6. Make a thesis! If you want to start your talk with a signal of strength and stand confidently to your results, this kind of opening is just the thing for you. Summarize your findings in a thesis and make a simple, clear statement at the beginning. Depending on the audience and professor, you should be careful with this stylistic device. Some are too brisk; others react with unwanted willingness to discuss. Attention is always sure.

For example: "For the development of your model, the author deserves a Nobel Prize." Or "At the present time there is only one reliable method by which ... everything else does not work or leads to big problems. And in my presentation, I'll show you why that is. "

7. Create an everyday reference!

Many lectures, presentations and presentations in the study deal with so-called niche topics. Themes that are rather small and abstract. The audience does not understand their meaning or is not interested in it. By creating a connection to the daily reality, you can compensate for this disadvantage.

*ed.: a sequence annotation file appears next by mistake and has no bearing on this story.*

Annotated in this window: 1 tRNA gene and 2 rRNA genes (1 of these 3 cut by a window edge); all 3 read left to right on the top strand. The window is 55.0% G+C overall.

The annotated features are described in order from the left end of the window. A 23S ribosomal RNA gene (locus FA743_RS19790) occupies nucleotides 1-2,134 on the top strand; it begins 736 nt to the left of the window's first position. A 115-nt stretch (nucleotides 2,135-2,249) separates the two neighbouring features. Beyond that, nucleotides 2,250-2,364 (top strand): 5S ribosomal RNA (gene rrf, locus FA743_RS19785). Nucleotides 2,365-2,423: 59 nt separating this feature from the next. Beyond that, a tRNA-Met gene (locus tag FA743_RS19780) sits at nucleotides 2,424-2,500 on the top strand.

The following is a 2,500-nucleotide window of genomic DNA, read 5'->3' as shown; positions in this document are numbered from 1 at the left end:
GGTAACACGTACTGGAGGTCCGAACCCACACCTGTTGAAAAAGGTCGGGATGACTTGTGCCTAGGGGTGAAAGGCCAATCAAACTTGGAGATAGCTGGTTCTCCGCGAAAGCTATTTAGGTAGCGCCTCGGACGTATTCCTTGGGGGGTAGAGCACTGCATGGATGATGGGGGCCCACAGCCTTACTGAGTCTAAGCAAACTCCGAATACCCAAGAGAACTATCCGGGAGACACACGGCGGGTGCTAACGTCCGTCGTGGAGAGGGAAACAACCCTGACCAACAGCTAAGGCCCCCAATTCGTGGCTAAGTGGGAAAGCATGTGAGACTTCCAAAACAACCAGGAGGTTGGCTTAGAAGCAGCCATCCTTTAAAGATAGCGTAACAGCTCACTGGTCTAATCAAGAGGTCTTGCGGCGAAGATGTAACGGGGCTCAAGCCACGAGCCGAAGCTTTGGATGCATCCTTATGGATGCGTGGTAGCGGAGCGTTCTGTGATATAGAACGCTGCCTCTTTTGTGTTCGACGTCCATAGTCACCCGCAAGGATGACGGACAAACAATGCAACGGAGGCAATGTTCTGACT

When it comes to everyday life, the same applies as with the comparisons: the connection must fit and should not be tainted by the hair. Originality and simplicity is needed. Again, you can combine other stylistic devices and thus ensure even more attention. Example: "Did you know how the Bernoulli effect helps you with camping?" Or "The findings of the following study can be used without problems in everyday life - for example in the morning at the bakery."

8. Tell a joke! Of all the possibilities that I present in this article, the joke is the trickiest. Why? First, because you can lose your integrity and are no longer taken seriously. If your professor is rather strict and even relinquishes humorous deposits, you should do it the same way.